As to divine or positive inftitutions, (as they are commonly called,) if God gives any of these, he is to be considered as acting the part, not of a governor or legipator, but of a Physician to his creatures. And these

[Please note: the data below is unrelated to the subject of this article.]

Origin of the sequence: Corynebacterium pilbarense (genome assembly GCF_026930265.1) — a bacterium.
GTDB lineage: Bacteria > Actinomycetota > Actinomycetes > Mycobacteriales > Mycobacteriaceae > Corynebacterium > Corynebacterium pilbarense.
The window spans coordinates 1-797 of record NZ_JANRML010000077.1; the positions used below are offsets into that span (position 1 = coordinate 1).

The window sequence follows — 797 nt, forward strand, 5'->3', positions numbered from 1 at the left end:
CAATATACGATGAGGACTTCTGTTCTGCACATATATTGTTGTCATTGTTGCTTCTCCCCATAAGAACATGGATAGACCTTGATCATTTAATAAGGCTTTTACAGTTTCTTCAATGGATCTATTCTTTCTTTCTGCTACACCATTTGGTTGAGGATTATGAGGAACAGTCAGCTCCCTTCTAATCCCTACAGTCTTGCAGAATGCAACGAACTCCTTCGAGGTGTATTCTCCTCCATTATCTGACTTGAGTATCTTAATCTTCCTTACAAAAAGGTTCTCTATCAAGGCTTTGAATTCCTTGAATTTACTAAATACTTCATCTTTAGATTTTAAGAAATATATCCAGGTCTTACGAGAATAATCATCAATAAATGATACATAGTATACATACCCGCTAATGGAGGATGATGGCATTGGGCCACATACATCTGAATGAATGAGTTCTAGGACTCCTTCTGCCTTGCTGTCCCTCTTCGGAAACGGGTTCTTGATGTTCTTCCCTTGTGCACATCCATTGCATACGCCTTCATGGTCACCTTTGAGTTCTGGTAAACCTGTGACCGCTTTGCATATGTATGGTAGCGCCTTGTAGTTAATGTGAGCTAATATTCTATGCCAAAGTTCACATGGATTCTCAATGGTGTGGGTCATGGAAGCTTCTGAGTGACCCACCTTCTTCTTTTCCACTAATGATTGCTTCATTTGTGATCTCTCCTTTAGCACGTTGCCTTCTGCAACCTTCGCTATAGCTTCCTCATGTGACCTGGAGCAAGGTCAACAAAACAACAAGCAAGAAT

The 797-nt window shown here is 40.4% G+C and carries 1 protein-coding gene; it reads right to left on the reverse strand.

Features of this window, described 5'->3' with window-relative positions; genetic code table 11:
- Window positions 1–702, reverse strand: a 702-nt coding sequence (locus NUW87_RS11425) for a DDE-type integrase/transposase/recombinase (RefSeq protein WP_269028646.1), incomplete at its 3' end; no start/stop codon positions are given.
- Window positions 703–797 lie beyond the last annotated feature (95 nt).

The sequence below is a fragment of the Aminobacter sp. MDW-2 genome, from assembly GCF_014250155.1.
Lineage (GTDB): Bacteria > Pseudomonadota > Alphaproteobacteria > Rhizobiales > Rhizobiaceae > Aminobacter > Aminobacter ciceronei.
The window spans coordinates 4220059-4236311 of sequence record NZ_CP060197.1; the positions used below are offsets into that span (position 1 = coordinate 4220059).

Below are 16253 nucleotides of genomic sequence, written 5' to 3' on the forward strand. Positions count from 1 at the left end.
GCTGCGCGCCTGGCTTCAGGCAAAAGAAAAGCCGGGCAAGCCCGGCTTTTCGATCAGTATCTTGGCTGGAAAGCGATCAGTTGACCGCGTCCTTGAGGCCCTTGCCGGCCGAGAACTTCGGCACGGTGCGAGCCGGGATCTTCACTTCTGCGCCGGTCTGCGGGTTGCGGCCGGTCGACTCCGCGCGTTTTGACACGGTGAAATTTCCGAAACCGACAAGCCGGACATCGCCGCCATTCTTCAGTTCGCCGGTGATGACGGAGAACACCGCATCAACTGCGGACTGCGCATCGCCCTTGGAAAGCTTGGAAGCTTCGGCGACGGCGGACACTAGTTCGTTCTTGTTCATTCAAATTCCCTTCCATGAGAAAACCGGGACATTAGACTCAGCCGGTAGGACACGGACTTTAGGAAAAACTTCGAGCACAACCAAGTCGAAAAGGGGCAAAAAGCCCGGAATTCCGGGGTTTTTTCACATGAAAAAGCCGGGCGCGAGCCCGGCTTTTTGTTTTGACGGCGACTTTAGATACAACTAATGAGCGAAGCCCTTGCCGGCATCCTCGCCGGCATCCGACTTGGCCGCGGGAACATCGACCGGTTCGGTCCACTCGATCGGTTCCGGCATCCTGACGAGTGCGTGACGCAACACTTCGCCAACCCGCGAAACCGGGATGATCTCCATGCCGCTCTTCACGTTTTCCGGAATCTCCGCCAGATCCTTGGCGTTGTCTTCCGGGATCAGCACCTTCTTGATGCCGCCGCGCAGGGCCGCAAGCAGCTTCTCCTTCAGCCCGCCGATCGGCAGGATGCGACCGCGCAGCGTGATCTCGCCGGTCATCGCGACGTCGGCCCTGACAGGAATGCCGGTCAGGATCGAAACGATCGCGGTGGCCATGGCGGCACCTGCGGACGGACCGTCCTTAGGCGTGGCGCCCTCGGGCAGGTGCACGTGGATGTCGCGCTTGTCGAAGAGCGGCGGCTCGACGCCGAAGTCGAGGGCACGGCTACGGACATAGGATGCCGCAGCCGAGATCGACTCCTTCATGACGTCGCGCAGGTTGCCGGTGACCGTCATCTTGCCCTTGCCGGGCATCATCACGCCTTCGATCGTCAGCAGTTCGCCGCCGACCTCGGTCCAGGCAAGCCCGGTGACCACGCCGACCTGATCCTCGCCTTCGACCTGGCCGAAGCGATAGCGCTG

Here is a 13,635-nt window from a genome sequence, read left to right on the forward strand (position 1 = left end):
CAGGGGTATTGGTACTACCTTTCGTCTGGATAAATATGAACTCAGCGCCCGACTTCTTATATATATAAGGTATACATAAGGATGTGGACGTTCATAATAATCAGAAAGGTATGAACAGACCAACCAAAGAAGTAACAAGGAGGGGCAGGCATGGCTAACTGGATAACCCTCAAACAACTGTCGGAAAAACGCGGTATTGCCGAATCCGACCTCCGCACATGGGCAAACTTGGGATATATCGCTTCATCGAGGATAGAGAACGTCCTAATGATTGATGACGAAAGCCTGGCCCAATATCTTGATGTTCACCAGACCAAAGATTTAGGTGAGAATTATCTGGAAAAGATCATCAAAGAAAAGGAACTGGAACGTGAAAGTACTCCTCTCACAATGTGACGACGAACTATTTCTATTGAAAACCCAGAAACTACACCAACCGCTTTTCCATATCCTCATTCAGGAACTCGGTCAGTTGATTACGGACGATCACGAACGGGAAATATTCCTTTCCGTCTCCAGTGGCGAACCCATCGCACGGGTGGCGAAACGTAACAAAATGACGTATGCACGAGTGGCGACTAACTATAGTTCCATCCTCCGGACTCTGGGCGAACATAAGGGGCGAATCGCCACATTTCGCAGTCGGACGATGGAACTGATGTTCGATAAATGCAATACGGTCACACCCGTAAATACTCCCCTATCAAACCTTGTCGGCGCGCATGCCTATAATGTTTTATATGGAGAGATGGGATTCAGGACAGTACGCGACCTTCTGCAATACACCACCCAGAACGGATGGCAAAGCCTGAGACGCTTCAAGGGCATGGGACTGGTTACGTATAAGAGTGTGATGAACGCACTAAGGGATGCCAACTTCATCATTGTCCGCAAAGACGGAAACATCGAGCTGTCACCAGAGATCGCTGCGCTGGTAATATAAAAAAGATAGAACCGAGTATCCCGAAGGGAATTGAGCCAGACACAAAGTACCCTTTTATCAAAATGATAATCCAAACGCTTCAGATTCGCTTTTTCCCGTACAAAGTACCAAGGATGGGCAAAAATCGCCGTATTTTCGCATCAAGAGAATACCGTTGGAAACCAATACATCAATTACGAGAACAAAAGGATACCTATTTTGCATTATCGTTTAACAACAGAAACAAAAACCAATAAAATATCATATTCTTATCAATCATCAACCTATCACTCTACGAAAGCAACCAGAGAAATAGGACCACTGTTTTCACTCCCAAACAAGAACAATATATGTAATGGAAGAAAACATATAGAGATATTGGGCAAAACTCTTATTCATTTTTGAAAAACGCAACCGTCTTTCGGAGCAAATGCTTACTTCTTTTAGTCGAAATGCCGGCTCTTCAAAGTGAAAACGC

institutions are to be considered, not as laws or rules of action, but as kind prescriptions to mankind; because this is more properly and truly the state of the case. Man, is not only weak, and infirm with regard to his body, but also with regard to his mind; and divine inftitutions are intended to answer the same purpose to the mind, as food and pbyfick does to the body. The mind of man is liable to be over-acted, (if I may so speak,) and thereby rendered weak and infirm various ways. The business, the cares, the troubles, the pleasures of life, and the like, are apt to engross the thoughts and captivate the minds of men, and render them weak and infirm; by which means man becomes less able to act a worthy and a manly part, and to stand out with firmness and resolution against the many and strong temptations with which he is surrounded. And this makes it necessary that the mind of man, Thould be sometimes taken off from there, and turned to subjects of a more serious nature; by which the mind is recruited, and renews it's strength. And this is the purpose that divine institutions are intended to serve, viz. to take off mens minds, for a time, from the business, the cares, the troubles, and pleaa sures of life; to awaken in them a just and worthy sense of God, to draw forth their minds in suitable affections towards him; to excite in them a proper sense of the great end and business of life, to lead them to examine how far that end has been answered by them,